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skipperT

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skipperT last won the day on July 13 2019

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About skipperT

  • Birthday 01/01/1974

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  1. Hey John- zero experience with a Magura conversion. just so you’re aware, I believe it changes the stock set up to a Hydraulic slave and master cylinder setup(?) You have a 15? Upgrade the cable first if you haven’t replaced that already. Secondly, I’m fairly certain that the stock clutch pack can be adjusted with a thicker or thinner clutch plate (1.4-2.1mm or so) to change the stack height. This will move the release point slightly, but may allow you to get it a tiny bit further from the end if you’ve got lots of miles/kms on your bike, you could also upgrade to the slipper clutch that the 17 and later models have - it has a lighter feel that’s easier on the hand. -Skip
  2. The alternate procedure is to wind all 3 screws in gently until they are seated. Look at your sync gauge, and whichever number TB is pulling the most vacuum is your new standard. Wind out the other 2 screws to lower the vacuum until they are all equal. yamaha doesn’t always print this in every service manual, but’s it’s been used since the R6 came out back in 06 IIRC? I think that was the first model where Yamaha started using paint marks on the throttle bodies to designate a “standard”. -Skip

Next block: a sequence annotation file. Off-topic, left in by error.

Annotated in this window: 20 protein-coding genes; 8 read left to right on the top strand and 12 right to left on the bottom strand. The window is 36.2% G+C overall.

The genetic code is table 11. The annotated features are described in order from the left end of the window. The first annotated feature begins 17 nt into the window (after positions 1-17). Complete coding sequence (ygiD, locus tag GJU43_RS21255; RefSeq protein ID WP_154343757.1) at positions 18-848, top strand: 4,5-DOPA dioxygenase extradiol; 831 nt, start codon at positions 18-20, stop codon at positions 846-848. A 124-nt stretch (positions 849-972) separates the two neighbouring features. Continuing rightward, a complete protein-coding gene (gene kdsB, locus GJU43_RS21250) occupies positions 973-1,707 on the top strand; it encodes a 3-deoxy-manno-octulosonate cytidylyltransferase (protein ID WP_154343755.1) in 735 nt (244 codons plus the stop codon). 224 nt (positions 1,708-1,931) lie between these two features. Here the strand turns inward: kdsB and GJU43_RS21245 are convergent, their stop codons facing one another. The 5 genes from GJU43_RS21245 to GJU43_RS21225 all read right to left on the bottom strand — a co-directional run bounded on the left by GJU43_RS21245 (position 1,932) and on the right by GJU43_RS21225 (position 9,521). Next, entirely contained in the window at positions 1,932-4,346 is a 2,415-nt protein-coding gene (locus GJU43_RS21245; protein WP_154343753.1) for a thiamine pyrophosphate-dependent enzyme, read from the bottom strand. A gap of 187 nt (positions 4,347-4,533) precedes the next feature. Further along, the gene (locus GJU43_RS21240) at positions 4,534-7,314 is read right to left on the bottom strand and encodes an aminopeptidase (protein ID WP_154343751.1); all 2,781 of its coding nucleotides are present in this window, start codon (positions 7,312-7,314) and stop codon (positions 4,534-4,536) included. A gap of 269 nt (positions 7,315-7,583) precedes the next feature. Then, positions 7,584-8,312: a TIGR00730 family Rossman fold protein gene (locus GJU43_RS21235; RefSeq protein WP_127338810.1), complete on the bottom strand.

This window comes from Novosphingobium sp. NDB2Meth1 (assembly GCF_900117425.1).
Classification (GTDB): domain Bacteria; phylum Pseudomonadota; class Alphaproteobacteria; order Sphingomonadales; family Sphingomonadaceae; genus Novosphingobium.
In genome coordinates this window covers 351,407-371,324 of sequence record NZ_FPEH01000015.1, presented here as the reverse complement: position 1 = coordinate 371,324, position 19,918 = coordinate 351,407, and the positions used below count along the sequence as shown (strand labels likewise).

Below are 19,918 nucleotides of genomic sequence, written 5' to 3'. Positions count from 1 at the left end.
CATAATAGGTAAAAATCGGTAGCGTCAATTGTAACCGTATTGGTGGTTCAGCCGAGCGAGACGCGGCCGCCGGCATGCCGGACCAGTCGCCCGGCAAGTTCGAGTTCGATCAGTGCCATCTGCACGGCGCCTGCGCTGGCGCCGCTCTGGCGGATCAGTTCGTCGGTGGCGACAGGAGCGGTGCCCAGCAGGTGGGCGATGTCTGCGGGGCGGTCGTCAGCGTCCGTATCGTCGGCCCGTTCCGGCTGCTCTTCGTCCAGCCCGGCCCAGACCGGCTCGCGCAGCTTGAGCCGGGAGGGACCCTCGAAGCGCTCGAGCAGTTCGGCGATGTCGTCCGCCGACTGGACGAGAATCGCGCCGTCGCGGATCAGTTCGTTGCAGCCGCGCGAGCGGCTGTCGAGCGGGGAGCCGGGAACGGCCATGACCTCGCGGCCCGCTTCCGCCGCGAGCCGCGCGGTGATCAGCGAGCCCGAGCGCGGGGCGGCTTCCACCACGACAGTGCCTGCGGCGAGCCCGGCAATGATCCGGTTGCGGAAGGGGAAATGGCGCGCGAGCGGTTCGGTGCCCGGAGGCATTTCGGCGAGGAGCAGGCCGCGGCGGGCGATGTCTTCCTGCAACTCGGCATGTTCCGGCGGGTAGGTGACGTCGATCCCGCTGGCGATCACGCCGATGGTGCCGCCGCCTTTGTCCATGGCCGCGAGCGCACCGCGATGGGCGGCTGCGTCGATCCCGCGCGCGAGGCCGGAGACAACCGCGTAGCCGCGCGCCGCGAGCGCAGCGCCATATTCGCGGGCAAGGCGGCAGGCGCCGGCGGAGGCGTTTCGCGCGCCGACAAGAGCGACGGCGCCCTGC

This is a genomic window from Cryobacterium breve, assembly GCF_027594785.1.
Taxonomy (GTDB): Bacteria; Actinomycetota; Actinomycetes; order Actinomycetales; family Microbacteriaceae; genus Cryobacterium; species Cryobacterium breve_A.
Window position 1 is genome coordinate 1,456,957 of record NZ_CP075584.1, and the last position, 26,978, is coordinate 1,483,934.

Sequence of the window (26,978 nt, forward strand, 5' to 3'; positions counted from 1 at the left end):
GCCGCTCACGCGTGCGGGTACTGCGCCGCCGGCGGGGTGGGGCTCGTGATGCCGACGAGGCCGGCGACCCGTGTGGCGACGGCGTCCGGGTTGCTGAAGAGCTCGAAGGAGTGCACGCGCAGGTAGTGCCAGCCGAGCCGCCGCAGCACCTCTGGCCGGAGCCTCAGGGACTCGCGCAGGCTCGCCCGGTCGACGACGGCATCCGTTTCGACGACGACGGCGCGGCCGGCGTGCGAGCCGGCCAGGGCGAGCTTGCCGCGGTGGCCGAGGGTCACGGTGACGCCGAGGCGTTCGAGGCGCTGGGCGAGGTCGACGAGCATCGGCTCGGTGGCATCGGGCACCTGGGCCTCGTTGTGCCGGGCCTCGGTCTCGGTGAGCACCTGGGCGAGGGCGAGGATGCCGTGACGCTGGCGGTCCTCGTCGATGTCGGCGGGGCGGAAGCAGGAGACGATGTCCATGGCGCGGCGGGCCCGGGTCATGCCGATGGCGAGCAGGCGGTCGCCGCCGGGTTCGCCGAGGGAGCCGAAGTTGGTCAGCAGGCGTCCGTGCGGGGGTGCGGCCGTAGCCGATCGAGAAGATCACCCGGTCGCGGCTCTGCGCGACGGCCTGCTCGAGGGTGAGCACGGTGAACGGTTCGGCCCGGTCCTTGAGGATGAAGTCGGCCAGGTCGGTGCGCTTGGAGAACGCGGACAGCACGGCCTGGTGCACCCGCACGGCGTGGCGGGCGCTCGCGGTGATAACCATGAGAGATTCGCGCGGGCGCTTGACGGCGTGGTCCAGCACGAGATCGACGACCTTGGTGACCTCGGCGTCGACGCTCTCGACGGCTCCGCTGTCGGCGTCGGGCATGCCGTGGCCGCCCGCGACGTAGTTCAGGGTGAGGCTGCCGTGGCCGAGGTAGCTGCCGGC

3. To anyone reading this, the ECM is NOT “calibrated” to the white paint marked throttle body. The standard TB adjustment screw is simply marked by the factory as a reference point because during manufacturing and initial setup, that’s the throttle butterfly that was measured to be the one that will allow the highest measurable amount of vacuum through the throttle plates at idle. Thus, this is the “standard” that you raise the vacuum level of the other 2 cylinders to match. ...except when it’s not. There are some bikes out there that you can not sync properly using the painted TB as standard and then there’s an alternate procedure for dialing in the sync. Just so people are aware. nice write up, Winter. -Skip
  4. You do, but it’s not a huge deal - there’s a bracket on the LH upper radiator mount which secured the cable more tightly toward the frame. -Skip
  5. You can still adjust the TPS/APS settings, but need Yamaha diagnostic software to see the values which would otherwise be visible on the instrument cluster of 15 and 16 models. Some OBD-II readers might be able to display them as well? (Haven’t tested that). -Skip
  6. John- do you have aftermarket levers or anything else installed on the bars? How about the grips? Have the wheels been off since you purchased the bike? -Skip
  7. Also check chain tension: a tight spot In the chain or incorrect tension can also cause this feeling of “uneasiness” when holding a lower speed. throttle body sync may be a bit off as well, but the engine should break-in a bit more IMHO before having it adjusted. As others have pointed out, it could also be an unfortunate byproduct of an engine tuned to meet emissions standards. But there’s a few things you can check. -Skip
  8. Yes. NGK CPR9EA-9 if memory serves. they really don’t need to be replaced every 8k mikes either - could probably go 12-16k miles before replacing under normal operating conditions unless a running condition crops up. -S